Kapahu Living Farm in Kīpahulu, past Hāna and actually located in the Haleakala National Park is a unique farm experience. Uncle John and Aunty Tweety Lind run the farm and grow mostly taro, but also other fruits and vegetables, like mango, papaya, banana, sugarcane, tomatoes and pohole (fiddlehead fern). The operation is a 501(c)(3) nonprofit with special permission from the Park Service to operate within the Park boundaries. It’s called a “living farm” because it is an educational experience where visitors learn about the Native Hawaiian culture and how they farm. You can even get dirty and learn how to work the lo‘i (taro patch).
We were greeted with the bounty of Kapahu and sat down to talk story with Uncle John (right) and Aunty Tweety.
After that, we went down to the lo‘i to see how it’s done.
Uncle John and Aunty Tweety gently stepped in (you really have to be careful—the water is shallow, but it’s impossible to tell how deep the mud is so you can actually sink in up to your hips in some spots) and demonstrated how to gather up all the weeds (anything sticking up that’s not taro), bundle them together and then slowly push the bundle into the mud and bury it.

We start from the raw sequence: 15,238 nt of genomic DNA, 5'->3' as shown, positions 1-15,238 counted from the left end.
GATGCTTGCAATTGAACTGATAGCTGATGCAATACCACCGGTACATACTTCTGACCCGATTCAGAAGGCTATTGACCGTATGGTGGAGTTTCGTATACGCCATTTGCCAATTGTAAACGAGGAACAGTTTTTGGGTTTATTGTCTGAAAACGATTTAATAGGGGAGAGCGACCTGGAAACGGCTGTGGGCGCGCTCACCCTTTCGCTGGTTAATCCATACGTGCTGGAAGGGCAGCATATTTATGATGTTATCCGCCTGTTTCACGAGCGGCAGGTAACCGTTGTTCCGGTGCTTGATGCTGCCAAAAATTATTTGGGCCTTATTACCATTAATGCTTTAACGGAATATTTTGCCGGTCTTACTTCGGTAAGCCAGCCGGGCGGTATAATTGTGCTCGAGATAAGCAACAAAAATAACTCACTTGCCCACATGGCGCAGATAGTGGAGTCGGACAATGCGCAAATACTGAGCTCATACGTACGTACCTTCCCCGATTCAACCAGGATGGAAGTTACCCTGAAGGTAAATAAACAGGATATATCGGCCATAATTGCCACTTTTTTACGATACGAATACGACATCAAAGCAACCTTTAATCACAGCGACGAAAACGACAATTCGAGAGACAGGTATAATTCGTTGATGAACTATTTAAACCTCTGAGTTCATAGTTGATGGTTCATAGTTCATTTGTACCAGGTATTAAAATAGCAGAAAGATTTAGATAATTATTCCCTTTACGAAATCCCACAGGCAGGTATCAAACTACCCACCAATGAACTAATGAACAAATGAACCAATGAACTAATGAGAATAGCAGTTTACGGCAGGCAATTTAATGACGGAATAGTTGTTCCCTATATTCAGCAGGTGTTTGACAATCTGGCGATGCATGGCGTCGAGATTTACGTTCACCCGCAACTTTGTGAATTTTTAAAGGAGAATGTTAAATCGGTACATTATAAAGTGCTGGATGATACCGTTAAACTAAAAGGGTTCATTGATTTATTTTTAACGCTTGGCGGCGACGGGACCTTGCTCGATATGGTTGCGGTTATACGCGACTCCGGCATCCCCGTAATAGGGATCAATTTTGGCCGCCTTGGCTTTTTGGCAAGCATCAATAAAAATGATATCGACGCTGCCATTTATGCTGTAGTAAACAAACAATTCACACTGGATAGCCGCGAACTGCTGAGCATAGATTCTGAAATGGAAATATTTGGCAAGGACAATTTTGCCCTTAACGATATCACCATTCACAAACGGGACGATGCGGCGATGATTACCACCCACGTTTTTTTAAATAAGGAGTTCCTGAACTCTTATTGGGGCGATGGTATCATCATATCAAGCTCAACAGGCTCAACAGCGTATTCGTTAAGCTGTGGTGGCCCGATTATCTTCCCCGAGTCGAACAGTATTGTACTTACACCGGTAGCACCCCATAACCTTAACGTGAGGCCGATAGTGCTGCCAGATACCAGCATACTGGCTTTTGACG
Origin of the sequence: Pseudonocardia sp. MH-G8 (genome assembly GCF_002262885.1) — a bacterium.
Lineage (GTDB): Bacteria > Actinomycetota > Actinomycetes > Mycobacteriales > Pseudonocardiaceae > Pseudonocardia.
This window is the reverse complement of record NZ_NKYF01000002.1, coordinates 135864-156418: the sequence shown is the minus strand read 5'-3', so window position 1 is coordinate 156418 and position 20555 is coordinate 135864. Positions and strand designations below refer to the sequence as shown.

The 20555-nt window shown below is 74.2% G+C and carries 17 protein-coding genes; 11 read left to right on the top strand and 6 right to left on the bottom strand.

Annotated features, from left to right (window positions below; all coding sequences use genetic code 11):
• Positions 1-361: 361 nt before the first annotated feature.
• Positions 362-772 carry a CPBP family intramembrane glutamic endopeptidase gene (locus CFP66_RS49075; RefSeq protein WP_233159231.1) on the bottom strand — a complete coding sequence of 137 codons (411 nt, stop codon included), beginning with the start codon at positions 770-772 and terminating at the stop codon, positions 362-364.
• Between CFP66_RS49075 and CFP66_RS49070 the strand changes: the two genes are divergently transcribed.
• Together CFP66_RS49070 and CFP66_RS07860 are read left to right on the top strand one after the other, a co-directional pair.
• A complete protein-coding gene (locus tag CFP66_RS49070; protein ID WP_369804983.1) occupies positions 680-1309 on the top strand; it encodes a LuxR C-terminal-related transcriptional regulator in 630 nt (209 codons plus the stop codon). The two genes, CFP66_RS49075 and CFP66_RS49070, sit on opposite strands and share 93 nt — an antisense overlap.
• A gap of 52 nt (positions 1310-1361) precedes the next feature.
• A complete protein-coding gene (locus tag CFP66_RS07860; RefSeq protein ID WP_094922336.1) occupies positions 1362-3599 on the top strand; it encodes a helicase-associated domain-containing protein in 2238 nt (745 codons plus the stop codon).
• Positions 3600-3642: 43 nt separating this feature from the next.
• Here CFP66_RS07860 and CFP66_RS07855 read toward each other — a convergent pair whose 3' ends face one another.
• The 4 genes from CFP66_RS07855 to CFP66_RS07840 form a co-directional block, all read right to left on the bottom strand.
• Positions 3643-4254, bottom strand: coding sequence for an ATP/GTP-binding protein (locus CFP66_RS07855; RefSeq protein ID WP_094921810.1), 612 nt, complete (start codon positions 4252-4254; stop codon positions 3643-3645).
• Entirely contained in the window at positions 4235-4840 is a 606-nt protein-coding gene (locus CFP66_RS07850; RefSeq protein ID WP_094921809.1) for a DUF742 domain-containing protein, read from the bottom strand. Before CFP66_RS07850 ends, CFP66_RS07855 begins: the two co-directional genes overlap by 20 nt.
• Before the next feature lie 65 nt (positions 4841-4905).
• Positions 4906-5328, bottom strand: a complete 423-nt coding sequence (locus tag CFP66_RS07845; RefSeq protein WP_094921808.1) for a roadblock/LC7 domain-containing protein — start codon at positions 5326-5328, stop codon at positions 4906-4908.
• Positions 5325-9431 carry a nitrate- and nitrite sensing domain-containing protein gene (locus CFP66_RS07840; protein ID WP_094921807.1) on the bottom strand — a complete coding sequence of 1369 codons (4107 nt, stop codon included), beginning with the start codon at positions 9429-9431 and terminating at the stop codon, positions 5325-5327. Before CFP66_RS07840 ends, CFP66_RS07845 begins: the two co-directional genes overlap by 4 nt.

Returning the weeds back into the mud of the lo‘i provides fertilizer for the crop and is a good non-chemical method of weed control. (Incidentally, Aunty Tweety mentioned that while they don’t use any chemicals on their farm, they’re not certified organic, so they can’t claim that term. I’ve learned through my farm field trips that the organic certification process is lengthy and financially not feasible for some farms; a better question to ask your farmer is “Do you use chemicals?” Many certified organic farms DO use them, surprise, surprise, while other farms, like Kapahu, do not, but lack the certification.)
I did this before on a third grade field trip; I’m kind of girly and not super down with the feeling of mud in between my toes, so I declined to jump in. Shake and Maui Visitors Bureau PR Director Keli‘i Brown did, though. Keli‘i (that’s him in the photo) really got into it; he said it was very therapeutic, mind-cleansing and satisfying. He asked me to take this photo to prove to his family that he really had done it. I was impressed—he cleared a pretty significant patch in a fairly short time! After the lo‘i, we sat down again and Aunty Tweety made us a pohole and tomato salad, which we ate with fruits from the farm.